“Who are natural-born citizens but those born within the Republic?  Those born within the Republic, whether black and white, are citizens by birth–natural-born citizens.  There is no such word as white in your Constitution.  Citizenship, therefore, does not depend upon complexion any more than it depends upon the rights of election or of office.  All from other lands, who by the terms of your laws and a compliance with their provisions become naturalized, are adopted citizens of the United States; all other persons born within the Republic, of parents owing allegiance to no other sovereignty, are natural-born citizens.  Gentlemen can find no exception to this statement touching natural-born citizens except what is said in the Constitution in relation to Indians.”

Cong. Globe, 37th Cong., 2d Sess. 1639 (1862) (statement of Rep. Bingham)

The crucial language here is “parents owing allegiance to no other sovereignty.” This could be read as an exclusion of children born here to illegal aliens (and was a statement I did not know about when I wrote my article).  I don’t think, though, that this is the best reading of the phrase.  There were two exceptions to the natural-born citizenship rule at common law (excluding slaves and Native American Tribes).  The first involved children of ambassadors, who clearly did owe their allegiance to a foreign power.  The second was for children of foreign troops occupying our territory, who were clearly not giving their allegiance to us.  My Article explains at some length why the second of these exceptions cannot be analogized to modern illegal immigrants.

Bingham’s description of parentage was probably just a restatement of the common-law exceptions.  Later in the same speech he cites Chancellor Kent’s research on birthright citizenship, which stated the same rule with the same exceptions.  I do not see the speech as an attempt to change the common law.  Nevertheless, this statement will surely show up in any brief arguing that the Citizenship Clause should be read more narrowly, and I think it’s my scholarly obligation to bring all relevant facts to the table.


No Standing to Challenge the Mandate

Some of the amicus briefs in the appeal of Virginia v. Sebellius to the Fourth Circuit have now been filed.  (This was the first District Court opinion holding the individual mandate unconstitutional.)  The most persuasive of these briefs in my book is this one arguing that the States do not have standing and that the opinion should be vacated without reaching the merits.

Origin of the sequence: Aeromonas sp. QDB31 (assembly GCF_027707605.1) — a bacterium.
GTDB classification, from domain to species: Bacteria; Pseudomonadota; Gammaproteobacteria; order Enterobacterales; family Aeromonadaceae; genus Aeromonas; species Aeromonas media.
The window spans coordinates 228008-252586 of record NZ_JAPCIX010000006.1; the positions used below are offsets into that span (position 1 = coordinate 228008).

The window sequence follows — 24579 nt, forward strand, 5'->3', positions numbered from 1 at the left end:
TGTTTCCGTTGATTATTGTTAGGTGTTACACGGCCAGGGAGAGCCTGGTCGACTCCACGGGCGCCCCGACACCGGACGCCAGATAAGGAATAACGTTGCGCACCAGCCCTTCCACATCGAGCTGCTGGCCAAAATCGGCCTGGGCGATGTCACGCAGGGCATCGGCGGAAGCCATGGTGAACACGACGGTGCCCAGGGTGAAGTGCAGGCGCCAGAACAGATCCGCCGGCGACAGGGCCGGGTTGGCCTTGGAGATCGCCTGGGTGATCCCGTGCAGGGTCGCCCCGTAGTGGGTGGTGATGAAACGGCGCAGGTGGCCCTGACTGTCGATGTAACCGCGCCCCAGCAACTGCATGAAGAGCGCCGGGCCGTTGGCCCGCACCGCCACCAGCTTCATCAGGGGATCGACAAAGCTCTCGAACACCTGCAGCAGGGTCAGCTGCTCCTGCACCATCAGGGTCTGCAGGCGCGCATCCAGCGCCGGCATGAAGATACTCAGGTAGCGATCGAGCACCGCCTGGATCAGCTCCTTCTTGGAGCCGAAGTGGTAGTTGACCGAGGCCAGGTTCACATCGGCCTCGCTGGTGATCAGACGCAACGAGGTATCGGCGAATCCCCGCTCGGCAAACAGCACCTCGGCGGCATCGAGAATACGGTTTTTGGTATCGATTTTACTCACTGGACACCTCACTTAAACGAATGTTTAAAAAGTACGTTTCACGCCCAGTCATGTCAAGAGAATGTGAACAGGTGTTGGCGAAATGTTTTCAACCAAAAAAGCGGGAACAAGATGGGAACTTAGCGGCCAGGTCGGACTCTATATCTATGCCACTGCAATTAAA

I’ll repeat what I’ve said here before.  If this were an ordinary constitutional case, no court would be deciding the substantive questions at this point.  The individual mandate does not come into effect until 2014 and that requirement has little or nothing to do with the States as States.  Litigants, judges, and a lot of scholars are just blowing past procedural and jurisdictional limits that they now find inconvenient.  Let’s hope the Fourth Circuit doesn’t do that.


Justice Arthur Goldberg

In some recent research, I’ve been struck by the high quality of Justice Arthur Goldberg’s opinions during his three years on the Court (from 1962-1965).  In Heart of Atlanta Motel, Inc. v. United States and Griswold v. Connecticut, for example, he wrote separate opinions that were more insightful than what the Court produced. His memo in Harper v. Board of Elections was much better than Justice Douglas’ opinion.  And he was the first Justice to raise constitutional questions about the death penalty.  (Justice Breyer was Goldberg’s clerk; so was Alan Dershowitz).

Unfortunately, Justice Goldberg allowed himself to be talked into resigning to become our Ambassador to the UN.  Lyndon Johnson, who was famous for his ability to persuade, wanted to put Abe Fortas on the Court and convinced Goldberg that the path to the White House rested with success at the UN.  (Writing that line just reinforces how absurd LBJ’s pitch was.) He also made some sort of empty promise to put Goldberg back on the Court if that didn’t work out.

Justice Goldberg resigned from the Court when he was just 57.  He lived until 1990, which suggests that under normal circumstances he would have served on the Court for more than two decades.  It’s fair to say that he’s probably the last Justice who will leave the bench to take another government post.